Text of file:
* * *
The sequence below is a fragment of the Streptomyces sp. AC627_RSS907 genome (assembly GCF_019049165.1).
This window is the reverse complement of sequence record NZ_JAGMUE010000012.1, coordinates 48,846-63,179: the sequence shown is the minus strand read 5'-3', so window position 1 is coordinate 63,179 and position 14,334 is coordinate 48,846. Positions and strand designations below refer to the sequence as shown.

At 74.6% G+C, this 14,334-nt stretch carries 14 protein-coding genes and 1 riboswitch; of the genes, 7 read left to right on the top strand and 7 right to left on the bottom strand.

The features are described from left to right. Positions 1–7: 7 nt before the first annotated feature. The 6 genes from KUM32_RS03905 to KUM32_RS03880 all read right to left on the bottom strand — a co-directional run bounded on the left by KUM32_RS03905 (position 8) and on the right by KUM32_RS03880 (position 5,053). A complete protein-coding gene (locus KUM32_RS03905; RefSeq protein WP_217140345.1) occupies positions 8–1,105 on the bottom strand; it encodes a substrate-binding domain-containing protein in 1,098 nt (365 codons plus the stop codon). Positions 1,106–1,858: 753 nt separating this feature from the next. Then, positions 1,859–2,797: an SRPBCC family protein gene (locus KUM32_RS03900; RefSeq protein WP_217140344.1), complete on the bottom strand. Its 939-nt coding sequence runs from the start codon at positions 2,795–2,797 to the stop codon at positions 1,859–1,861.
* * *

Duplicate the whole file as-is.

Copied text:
The sequence below is a fragment of the Streptomyces sp. AC627_RSS907 genome (assembly GCF_019049165.1).
This window is the reverse complement of sequence record NZ_JAGMUE010000012.1, coordinates 48,846-63,179: the sequence shown is the minus strand read 5'-3', so window position 1 is coordinate 63,179 and position 14,334 is coordinate 48,846. Positions and strand designations below refer to the sequence as shown.

At 74.6% G+C, this 14,334-nt stretch carries 14 protein-coding genes and 1 riboswitch; of the genes, 7 read left to right on the top strand and 7 right to left on the bottom strand.

The features are described from left to right. Positions 1–7: 7 nt before the first annotated feature. The 6 genes from KUM32_RS03905 to KUM32_RS03880 all read right to left on the bottom strand — a co-directional run bounded on the left by KUM32_RS03905 (position 8) and on the right by KUM32_RS03880 (position 5,053). A complete protein-coding gene (locus KUM32_RS03905; RefSeq protein WP_217140345.1) occupies positions 8–1,105 on the bottom strand; it encodes a substrate-binding domain-containing protein in 1,098 nt (365 codons plus the stop codon). Positions 1,106–1,858: 753 nt separating this feature from the next. Then, positions 1,859–2,797: an SRPBCC family protein gene (locus KUM32_RS03900; RefSeq protein WP_217140344.1), complete on the bottom strand. Its 939-nt coding sequence runs from the start codon at positions 2,795–2,797 to the stop codon at positions 1,859–1,861.